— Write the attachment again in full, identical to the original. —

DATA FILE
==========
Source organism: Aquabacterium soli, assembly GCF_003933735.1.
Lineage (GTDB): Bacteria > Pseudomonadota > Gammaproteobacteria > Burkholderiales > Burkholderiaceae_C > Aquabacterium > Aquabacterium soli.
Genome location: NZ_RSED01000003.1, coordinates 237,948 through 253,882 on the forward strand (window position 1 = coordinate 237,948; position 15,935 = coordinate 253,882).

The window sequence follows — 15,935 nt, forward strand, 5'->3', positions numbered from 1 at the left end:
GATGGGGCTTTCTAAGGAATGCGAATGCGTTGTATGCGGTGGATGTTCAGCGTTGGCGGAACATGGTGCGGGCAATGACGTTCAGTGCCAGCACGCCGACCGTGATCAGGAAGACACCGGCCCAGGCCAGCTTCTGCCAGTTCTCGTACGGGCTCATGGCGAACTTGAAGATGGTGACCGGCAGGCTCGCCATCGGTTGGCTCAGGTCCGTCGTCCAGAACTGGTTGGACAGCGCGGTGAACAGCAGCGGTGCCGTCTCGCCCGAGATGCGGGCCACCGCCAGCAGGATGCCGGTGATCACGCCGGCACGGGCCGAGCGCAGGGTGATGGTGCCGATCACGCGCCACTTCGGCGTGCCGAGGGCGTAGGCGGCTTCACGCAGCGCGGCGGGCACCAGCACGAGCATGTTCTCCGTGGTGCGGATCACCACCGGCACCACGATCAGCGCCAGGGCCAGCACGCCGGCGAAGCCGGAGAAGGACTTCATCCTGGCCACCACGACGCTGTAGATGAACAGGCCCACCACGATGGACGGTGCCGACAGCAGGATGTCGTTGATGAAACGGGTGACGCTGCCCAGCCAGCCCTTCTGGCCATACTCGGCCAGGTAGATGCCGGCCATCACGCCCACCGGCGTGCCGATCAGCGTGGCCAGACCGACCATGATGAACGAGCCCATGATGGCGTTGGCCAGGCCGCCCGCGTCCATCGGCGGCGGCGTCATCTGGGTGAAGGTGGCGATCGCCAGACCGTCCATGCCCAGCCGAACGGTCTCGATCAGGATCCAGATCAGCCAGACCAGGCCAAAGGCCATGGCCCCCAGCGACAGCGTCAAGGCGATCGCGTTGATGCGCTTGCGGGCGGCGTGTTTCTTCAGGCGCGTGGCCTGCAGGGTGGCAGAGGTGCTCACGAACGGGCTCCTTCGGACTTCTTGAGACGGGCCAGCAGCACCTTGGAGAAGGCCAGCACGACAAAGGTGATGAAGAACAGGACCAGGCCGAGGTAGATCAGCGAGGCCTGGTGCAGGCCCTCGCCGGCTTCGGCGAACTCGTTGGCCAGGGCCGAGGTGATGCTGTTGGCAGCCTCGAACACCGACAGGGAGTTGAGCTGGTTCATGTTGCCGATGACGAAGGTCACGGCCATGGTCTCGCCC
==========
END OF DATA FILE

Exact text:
Source organism: Aquabacterium soli, assembly GCF_003933735.1.
Lineage (GTDB): Bacteria > Pseudomonadota > Gammaproteobacteria > Burkholderiales > Burkholderiaceae_C > Aquabacterium > Aquabacterium soli.
Genome location: NZ_RSED01000003.1, coordinates 237,948 through 253,882 on the forward strand (window position 1 = coordinate 237,948; position 15,935 = coordinate 253,882).

The window sequence follows — 15,935 nt, forward strand, 5'->3', positions numbered from 1 at the left end:
GATGGGGCTTTCTAAGGAATGCGAATGCGTTGTATGCGGTGGATGTTCAGCGTTGGCGGAACATGGTGCGGGCAATGACGTTCAGTGCCAGCACGCCGACCGTGATCAGGAAGACACCGGCCCAGGCCAGCTTCTGCCAGTTCTCGTACGGGCTCATGGCGAACTTGAAGATGGTGACCGGCAGGCTCGCCATCGGTTGGCTCAGGTCCGTCGTCCAGAACTGGTTGGACAGCGCGGTGAACAGCAGCGGTGCCGTCTCGCCCGAGATGCGGGCCACCGCCAGCAGGATGCCGGTGATCACGCCGGCACGGGCCGAGCGCAGGGTGATGGTGCCGATCACGCGCCACTTCGGCGTGCCGAGGGCGTAGGCGGCTTCACGCAGCGCGGCGGGCACCAGCACGAGCATGTTCTCCGTGGTGCGGATCACCACCGGCACCACGATCAGCGCCAGGGCCAGCACGCCGGCGAAGCCGGAGAAGGACTTCATCCTGGCCACCACGACGCTGTAGATGAACAGGCCCACCACGATGGACGGTGCCGACAGCAGGATGTCGTTGATGAAACGGGTGACGCTGCCCAGCCAGCCCTTCTGGCCATACTCGGCCAGGTAGATGCCGGCCATCACGCCCACCGGCGTGCCGATCAGCGTGGCCAGACCGACCATGATGAACGAGCCCATGATGGCGTTGGCCAGGCCGCCCGCGTCCATCGGCGGCGGCGTCATCTGGGTGAAGGTGGCGATCGCCAGACCGTCCATGCCCAGCCGAACGGTCTCGATCAGGATCCAGATCAGCCAGACCAGGCCAAAGGCCATGGCCCCCAGCGACAGCGTCAAGGCGATCGCGTTGATGCGCTTGCGGGCGGCGTGTTTCTTCAGGCGCGTGGCCTGCAGGGTGGCAGAGGTGCTCACGAACGGGCTCCTTCGGACTTCTTGAGACGGGCCAGCAGCACCTTGGAGAAGGCCAGCACGACAAAGGTGATGAAGAACAGGACCAGGCCGAGGTAGATCAGCGAGGCCTGGTGCAGGCCCTCGCCGGCTTCGGCGAACTCGTTGGCCAGGGCCGAGGTGATGCTGTTGGCAGCCTCGAACACCGACAGGGAGTTGAGCTGGTTCATGTTGCCGATGACGAAGGTCACGGCCATGGTCTCGCCC